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The 18-hole Hustle
During the golden age of golf, many of the sport’s greatest players never went pro. They couldn’t afford the pay cut.
August/September 2005 | Volume 56, Issue 4
Many of these hustlers were terrific golfers and might have played professionally, but they found the money from hustling easier and more plentiful. At the time a top pro might earn $30,000 a year, a sum a first-rate hustler could make in a week. Asked if he would ever turn pro, Titanic Thompson replied, “I could not afford the cut in pay.”
Born Alvin Clarence Thomas, Titanic Thompson once won $1,000 on a bet that he could drive a golf ball 500 yards. He did, teeing up on the edge of a frozen lake. (Decades later the poker champion Amarillo Slim won $38,000 on a variation of the bet, claiming he could hit a golf ball a mile. He found a bigger lake.)
A relative latecomer to golf, Thompson took up the game when he was nearly 30, in 1921. Already a crack shot, a champion bowler, a good pool player, and an expert at dice and cards, particularly poker, he learned quickly. In 1934 a group of Dallas businessmen put up $3,000 to host a match between Thompson and a young Byron Nelson. By then Thompson had become famous in the golfing community, and people came from hundreds of miles to witness the match. Nelson spotted Thompson 3 strokes, and lost, shooting 68 to Thompson’s 70. Tommy Bolt, the 1958 U.S. Open champion, once said of Thompson’s golfing ability: “He could have been the greatest.”
Trophies, however, never interested Thompson. His rewards needed to be financial ones, and he left nothing to chance. One of his favorite ploys was to play a rich oilman right-handed. After collecting his winnings, Thompson would offer to give his opponent a chance to win it all back, for double or nothing, by playing left-handed. Unknown to the mark, however, Thompson was a natural lefty. He also liked to take promising young golfers under his wing, teaming up with them to relieve the unsuspecting. Among those to apprentice under Thompson was the former touring pro Lee Elder. In 1965 Thompson bankrolled Ray Floyd in a money match against an unknown kid out of Dallas named Lee Trevino. Trevino won, putting Thompson out $9,000.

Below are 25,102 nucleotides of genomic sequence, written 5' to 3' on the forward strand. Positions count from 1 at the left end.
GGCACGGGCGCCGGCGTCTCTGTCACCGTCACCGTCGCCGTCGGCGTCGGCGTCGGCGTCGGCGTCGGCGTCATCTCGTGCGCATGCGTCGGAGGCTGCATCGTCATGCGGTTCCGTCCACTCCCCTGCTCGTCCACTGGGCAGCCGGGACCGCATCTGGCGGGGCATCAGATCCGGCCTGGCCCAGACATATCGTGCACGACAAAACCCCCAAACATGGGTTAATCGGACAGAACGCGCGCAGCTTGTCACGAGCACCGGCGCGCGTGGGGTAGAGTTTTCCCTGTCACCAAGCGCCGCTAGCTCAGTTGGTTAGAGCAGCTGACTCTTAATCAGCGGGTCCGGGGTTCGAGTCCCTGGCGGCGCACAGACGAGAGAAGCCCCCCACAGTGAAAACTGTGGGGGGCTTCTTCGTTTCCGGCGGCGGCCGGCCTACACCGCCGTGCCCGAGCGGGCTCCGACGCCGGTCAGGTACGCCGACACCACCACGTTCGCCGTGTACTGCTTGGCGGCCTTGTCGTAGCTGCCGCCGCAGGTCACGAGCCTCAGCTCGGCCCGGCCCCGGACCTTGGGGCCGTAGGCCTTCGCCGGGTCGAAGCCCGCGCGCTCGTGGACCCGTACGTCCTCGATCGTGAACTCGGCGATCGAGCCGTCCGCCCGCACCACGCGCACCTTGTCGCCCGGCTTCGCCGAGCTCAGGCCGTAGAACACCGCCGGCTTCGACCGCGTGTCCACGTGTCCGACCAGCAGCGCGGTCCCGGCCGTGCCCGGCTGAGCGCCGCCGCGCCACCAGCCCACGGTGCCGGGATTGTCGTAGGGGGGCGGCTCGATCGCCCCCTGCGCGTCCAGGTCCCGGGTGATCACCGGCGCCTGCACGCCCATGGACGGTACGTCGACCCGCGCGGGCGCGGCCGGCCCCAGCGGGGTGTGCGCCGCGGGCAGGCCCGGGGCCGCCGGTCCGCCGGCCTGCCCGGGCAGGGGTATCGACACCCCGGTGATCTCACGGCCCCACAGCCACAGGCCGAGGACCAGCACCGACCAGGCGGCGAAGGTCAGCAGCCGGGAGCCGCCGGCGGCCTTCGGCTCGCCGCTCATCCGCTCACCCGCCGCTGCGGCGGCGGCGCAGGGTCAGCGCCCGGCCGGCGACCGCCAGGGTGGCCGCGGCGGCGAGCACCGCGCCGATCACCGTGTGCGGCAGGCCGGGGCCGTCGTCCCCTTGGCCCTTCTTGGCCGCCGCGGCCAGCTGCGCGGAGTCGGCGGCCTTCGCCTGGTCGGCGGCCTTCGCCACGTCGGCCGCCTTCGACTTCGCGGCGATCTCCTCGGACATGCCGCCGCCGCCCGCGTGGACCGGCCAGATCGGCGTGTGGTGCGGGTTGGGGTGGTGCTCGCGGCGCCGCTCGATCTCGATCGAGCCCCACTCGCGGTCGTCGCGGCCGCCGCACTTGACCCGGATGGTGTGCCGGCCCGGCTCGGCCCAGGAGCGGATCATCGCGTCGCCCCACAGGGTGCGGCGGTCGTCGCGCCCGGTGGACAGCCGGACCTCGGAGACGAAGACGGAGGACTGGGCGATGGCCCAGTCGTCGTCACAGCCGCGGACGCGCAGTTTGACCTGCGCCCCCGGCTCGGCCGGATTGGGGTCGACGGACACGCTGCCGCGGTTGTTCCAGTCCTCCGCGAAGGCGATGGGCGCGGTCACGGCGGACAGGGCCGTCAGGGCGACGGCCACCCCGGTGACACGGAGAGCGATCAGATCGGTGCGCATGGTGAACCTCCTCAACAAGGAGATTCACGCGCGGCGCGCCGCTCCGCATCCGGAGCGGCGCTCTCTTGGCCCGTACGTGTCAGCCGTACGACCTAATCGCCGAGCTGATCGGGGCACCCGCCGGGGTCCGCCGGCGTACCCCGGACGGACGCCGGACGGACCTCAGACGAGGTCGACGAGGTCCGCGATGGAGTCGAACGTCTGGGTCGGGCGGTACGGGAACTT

Hustlers, like all craftsmen, were individualists, each developing a routine or gimmick. Charlie the Blade used only one club, a four-iron, but could do as much with it as most scratch golfers could with all 14 clubs. The Stork played every shot standing on his right foot with his left stuck up behind him. The Whiskey Drinker would swig from a flask he carried in his golf bag, growing more congenial and unsteady on his feet with every swing. By the time he reached the ninth hole, he tipsily demanded that all bets be doubled, after which his demeanor and game miraculously straightened out. Few suspected that the amber liquid in the bottle was tea.
Riggs was always calm about the “big bet,” he said: “Pressure makes me produce. Kills most guys.”
Like all craftsmen, hustlers had their own hierarchy. The top tier viewed men like the Whiskey Drinker with disdain, considering them nothing more than cheap tricksters. The best were artists, men who turned the common hustle into an elegantly constructed con. La Verne Moore, alias John Montague, first appeared around 1930. A crack golfer and master of trick shots, he once challenged a sucker by boasting that he could pick off a sparrow sitting on a telephone wire with a ball hit by a mid-iron. He did. Another time he bet that he could blast a completely buried ball out of a sand trap and onto the green with a wedge. He did that too. He’d crack the window in his motel room six inches and chip balls through the opening over and over without breaking the glass. Legend has it he challenged Bing Crosby for high stakes and took him for a wad of cash, playing with nothing more than a rake, a hoe, and a baseball bat, while Crosby was allowed to use all his clubs.
From such tutors, Riggs said, “I learned all the angles, I mean all the angles.” Earning what was called a “traveling handicap,” Riggs legitimately acquired his handicap from the back tees at a very difficult course, but played his money matches from the middle tees, giving him the “fair advantage” he deemed necessary.
While everybody would be leery of taking on the Wimbledon champion in tennis, nobody was afraid to bet on golf against the funny little man with the squeaky voice and jaunty walk. Though an average golfer compared with the other sharpies, Riggs was a superior competitor, becoming positively inspired when playing for high stakes.
“I always rise to the occasion for that big bet,” Riggs said. “Pressure makes me produce. Kills most guys. Mortifies ’em. I love a contest, a game, a challenge. To be a winner, you’ve got to be an appraiser. You’ve got to be able to play at your best under pressure. And more money creates more pressure. Money is the finest fuel in the world. You see, if you’re betting all the time, everything is just another bet. You don’t even think about the money after you’ve made the arrangements. You’re used to it. And you’re usually playing with people who have more money than you do. Now that’s an advantage, because they’re thinking about the money and they play six strokes worse than they usually do. I play better under pressure.”